Harper & Row v. Nation Enterprises

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Harper & Row v. Nation Enterprises
Seal of the United States Supreme Court.svg
Argued November 6, 1984
Decided May 20, 1985
Full case name Harper & Row, Publishers, Incorporated, et al. v. Nation Enterprises, et al.
Citations 471 U.S. 539 (more)
105 S. Ct. 2218; 85 L. Ed. 2d 588; 1985 U.S. LEXIS 17; 53 U.S.L.W. 4562; 225 U.S.P.Q. (BNA) 1073; 11 Media L. Rep. 1969
Prior history Certiorari to the United States Court of Appeals for the Second Circuit
Holding
The Court determined that fair use is not a defense to the pre-publication, commercial appropriation of work by a famous political figure simply because of the public interest in learning of that political figure's account of an historic event.
Court membership
Case opinions
Majority O'Connor, joined by Burger, Blackmun, Powell, Rehnquist, Stevens
Dissent Brennan, joined by White, Marshall
Laws applied
U.S. Const.
Copyright Act of 1976

Harper & Row v. Nation Enterprises, 471 U.S. 539 (1985),[1] was a United States Supreme Court decision which determined fair use is not a defense to the appropriation of work by a famous political figure because of the public interest in learning of that political figure's account of a historic event.

Facts[edit]

Former President Gerald Ford had written a memoir, A Time to Heal (memoir), including an account of his decision to pardon Richard Nixon. Ford had licensed his publication rights to Harper & Row, which had contracted for excerpts of the memoir to be printed in Time. Instead, The Nation magazine published 300 to 400 words of verbatim quotes from the 500-page book without the permission of Ford, Harper & Row, or Time magazine. Based on this prior publication, Time withdrew from the contract (as it was permitted to by a clause therein), and Harper & Row filed a lawsuit against The Nation for copyright infringement. The Nation asserted as a defense that Ford was a public figure, and his reasons for pardoning Nixon were of vital interest, and that appropriation in such circumstances should qualify as a fair use.

A Federal trial judge ruled in favor of Harper & Row and awarded damages. The Second Circuit Court of Appeals reversed the ruling, finding that The Nation's actions in quoting the memoirs were protected by fair use privilege. Harper & Row appealed this ruling to the Supreme Court.

Issue[edit]

The issue before the Court was whether a fair use existed where the purported infringer published a public figure’s unpublished work on an important public event.

Opinion of the Court[edit]

The Court, in an opinion by Justice O'Connor noted that the right of first publication is a particularly strong right, and held that there was no 'public figure' exception to copyright protection, asserting that "the promise of copyright would be an empty one if it could be avoided merely by dubbing the infringement a fair use 'news report' of the book." The court applied the traditional four factor test to determine if the use was fair, and made the following findings:

  1. The purpose or character of the use was commercial (to scoop a competitor), meaning that The Nation's use was not a good faith use of Fair Use in simply reporting news.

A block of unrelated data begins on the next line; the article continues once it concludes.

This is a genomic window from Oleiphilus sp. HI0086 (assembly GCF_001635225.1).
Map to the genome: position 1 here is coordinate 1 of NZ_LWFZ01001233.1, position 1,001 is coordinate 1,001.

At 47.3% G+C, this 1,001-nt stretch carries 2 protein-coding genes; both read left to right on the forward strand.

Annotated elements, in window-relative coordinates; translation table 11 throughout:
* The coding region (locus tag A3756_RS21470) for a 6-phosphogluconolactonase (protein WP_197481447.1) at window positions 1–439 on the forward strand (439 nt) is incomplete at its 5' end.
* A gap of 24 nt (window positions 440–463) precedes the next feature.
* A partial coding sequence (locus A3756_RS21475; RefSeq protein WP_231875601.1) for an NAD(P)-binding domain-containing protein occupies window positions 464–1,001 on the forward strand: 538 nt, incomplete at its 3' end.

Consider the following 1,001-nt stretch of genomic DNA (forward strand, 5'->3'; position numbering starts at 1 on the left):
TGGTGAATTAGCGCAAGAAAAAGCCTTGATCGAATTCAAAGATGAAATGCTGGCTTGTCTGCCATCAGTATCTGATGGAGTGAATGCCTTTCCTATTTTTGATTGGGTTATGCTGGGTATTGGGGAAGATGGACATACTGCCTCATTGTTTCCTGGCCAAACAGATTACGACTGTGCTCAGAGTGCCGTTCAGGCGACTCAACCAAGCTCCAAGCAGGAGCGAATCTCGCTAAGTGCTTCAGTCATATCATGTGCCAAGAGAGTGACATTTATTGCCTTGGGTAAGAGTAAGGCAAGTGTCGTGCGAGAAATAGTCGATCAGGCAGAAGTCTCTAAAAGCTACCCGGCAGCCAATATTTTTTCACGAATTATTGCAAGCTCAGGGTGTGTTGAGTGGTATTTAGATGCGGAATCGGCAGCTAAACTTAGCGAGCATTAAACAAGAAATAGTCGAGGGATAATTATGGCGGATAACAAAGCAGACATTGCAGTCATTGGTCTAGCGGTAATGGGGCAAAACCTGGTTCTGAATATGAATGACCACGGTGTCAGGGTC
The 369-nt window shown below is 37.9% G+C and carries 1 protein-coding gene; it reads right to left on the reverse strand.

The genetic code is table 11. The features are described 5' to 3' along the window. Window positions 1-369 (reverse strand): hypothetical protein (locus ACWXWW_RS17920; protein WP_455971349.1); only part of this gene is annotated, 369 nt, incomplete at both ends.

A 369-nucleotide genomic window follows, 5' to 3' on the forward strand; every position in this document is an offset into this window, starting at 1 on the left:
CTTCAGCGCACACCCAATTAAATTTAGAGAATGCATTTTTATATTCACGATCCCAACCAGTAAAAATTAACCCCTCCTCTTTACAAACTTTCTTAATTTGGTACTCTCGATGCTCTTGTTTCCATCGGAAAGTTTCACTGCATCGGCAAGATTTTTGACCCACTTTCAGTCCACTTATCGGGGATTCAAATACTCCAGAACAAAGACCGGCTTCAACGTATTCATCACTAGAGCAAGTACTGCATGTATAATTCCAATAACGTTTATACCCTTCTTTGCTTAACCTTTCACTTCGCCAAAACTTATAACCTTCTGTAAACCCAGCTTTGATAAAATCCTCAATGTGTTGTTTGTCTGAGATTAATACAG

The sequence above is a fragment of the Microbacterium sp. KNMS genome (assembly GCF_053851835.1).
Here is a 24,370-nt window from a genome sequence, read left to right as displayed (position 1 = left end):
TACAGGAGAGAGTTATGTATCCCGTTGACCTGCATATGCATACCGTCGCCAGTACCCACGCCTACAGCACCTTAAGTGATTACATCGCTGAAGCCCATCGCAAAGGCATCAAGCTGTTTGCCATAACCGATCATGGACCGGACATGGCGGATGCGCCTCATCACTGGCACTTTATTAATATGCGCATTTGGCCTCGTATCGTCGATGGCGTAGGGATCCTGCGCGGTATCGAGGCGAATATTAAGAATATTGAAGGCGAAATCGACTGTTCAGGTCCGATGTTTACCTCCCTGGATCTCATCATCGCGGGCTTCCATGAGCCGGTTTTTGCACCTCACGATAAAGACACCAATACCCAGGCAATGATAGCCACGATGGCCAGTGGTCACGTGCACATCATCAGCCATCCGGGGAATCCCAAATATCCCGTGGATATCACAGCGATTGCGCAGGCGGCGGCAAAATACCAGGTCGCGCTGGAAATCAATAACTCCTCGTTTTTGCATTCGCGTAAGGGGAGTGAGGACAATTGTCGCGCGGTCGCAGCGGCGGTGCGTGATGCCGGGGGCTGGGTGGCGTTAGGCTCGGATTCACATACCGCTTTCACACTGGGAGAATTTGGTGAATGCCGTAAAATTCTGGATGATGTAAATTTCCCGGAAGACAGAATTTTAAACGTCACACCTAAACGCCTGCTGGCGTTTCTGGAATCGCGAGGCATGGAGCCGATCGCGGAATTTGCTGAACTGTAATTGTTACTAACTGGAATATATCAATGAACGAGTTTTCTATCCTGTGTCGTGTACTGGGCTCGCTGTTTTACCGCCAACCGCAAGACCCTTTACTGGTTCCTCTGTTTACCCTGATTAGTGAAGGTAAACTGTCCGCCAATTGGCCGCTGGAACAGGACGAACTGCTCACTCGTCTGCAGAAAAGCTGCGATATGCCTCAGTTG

2. The nature of the copyrighted work was informative.
  3. The amount and substantiality of the portion used in relation to the copyrighted work as a whole was great -- although the "amount" was small, it constituted a "substantial" portion of the infringer's work because the excerpt was the "heart of the work". The Court noted that the infringer could not defend plagiarism by pointing to how much else they could have plagiarized, but did not.
  4. The effect of the use on the potential market for the value of the copyrighted work was also great, because there was an actual harm – the cancelled contract.

Justice Brennan dissented, joined by Justices White and Marshall. They felt that the importance of "the robust debate of public issues" outweighed the limited power of copyright ownership.

Results[edit]

The opinion was cited by the District court hearing the case of Salinger v. Random House, which concluded that the Supreme Court had "stressed the tailoring of fair use analysis to the particular case... It neither stated nor implied a categorical rule barring fair use of unpublished works."[1] On appeal in the same case, the United States Court of Appeals for the Second Circuit also cited the opinion. It noted that the Supreme Court ruling on Harper & Row v. Nation Enterprises (1985) had observed "the scope of fair use is narrower with respect to unpublished works." The circuit court noted that this is somewhat ambiguous, meaning either there are fewer cases in which fair use may be found or that less material may be copied, but decided the meaning was that unpublished works normally had complete protection against any copying of protected expression.[2]

See also[edit]

References[edit]

Further reading[edit]

  • Feingold, Robin (1986), When "Fair Is Foul": A Narrow Reading of the Fair Use Doctrine in Harper & Row Publishers Inc. v. Nation Enterprises, Cornell Law Review 72: 218 .
  • Shipley, David E. (1986), Conflicts between Copyright and the First Amendment after Harper & Row, Publishers v. Nation Enterprises, BYU Law Review 1986: 983–1042 .

External links[edit]

  • ^ 471 U.S. 539 (Text of the opinion on Findlaw.com)